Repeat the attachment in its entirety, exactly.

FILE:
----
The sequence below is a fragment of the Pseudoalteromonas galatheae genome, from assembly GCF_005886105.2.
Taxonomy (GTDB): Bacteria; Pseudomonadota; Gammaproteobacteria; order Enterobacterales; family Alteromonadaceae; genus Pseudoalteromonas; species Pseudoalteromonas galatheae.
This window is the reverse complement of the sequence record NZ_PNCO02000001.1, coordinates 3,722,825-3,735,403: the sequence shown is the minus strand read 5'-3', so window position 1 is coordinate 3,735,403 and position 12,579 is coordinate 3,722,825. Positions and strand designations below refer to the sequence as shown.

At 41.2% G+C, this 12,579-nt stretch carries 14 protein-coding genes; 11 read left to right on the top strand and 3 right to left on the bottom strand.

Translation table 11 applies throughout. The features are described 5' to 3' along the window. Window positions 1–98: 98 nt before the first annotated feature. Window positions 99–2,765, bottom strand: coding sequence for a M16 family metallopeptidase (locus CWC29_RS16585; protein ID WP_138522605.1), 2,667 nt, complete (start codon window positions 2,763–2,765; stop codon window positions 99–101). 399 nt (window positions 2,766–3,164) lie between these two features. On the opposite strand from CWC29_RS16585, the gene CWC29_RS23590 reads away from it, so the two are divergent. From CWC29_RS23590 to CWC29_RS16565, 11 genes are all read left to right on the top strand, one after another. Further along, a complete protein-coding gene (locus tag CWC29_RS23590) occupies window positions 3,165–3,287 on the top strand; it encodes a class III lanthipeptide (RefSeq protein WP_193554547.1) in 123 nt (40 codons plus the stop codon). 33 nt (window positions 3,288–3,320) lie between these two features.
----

The sequence below is a fragment of the Pseudoalteromonas galatheae genome, from assembly GCF_005886105.2.
Taxonomy (GTDB): Bacteria; Pseudomonadota; Gammaproteobacteria; order Enterobacterales; family Alteromonadaceae; genus Pseudoalteromonas; species Pseudoalteromonas galatheae.
This window is the reverse complement of the sequence record NZ_PNCO02000001.1, coordinates 3,722,825-3,735,403: the sequence shown is the minus strand read 5'-3', so window position 1 is coordinate 3,735,403 and position 12,579 is coordinate 3,722,825. Positions and strand designations below refer to the sequence as shown.

At 41.2% G+C, this 12,579-nt stretch carries 14 protein-coding genes; 11 read left to right on the top strand and 3 right to left on the bottom strand.

Translation table 11 applies throughout. The features are described 5' to 3' along the window. Window positions 1–98: 98 nt before the first annotated feature. Window positions 99–2,765, bottom strand: coding sequence for a M16 family metallopeptidase (locus CWC29_RS16585; protein ID WP_138522605.1), 2,667 nt, complete (start codon window positions 2,763–2,765; stop codon window positions 99–101). 399 nt (window positions 2,766–3,164) lie between these two features. On the opposite strand from CWC29_RS16585, the gene CWC29_RS23590 reads away from it, so the two are divergent. From CWC29_RS23590 to CWC29_RS16565, 11 genes are all read left to right on the top strand, one after another. Further along, a complete protein-coding gene (locus tag CWC29_RS23590) occupies window positions 3,165–3,287 on the top strand; it encodes a class III lanthipeptide (RefSeq protein WP_193554547.1) in 123 nt (40 codons plus the stop codon). 33 nt (window positions 3,288–3,320) lie between these two features.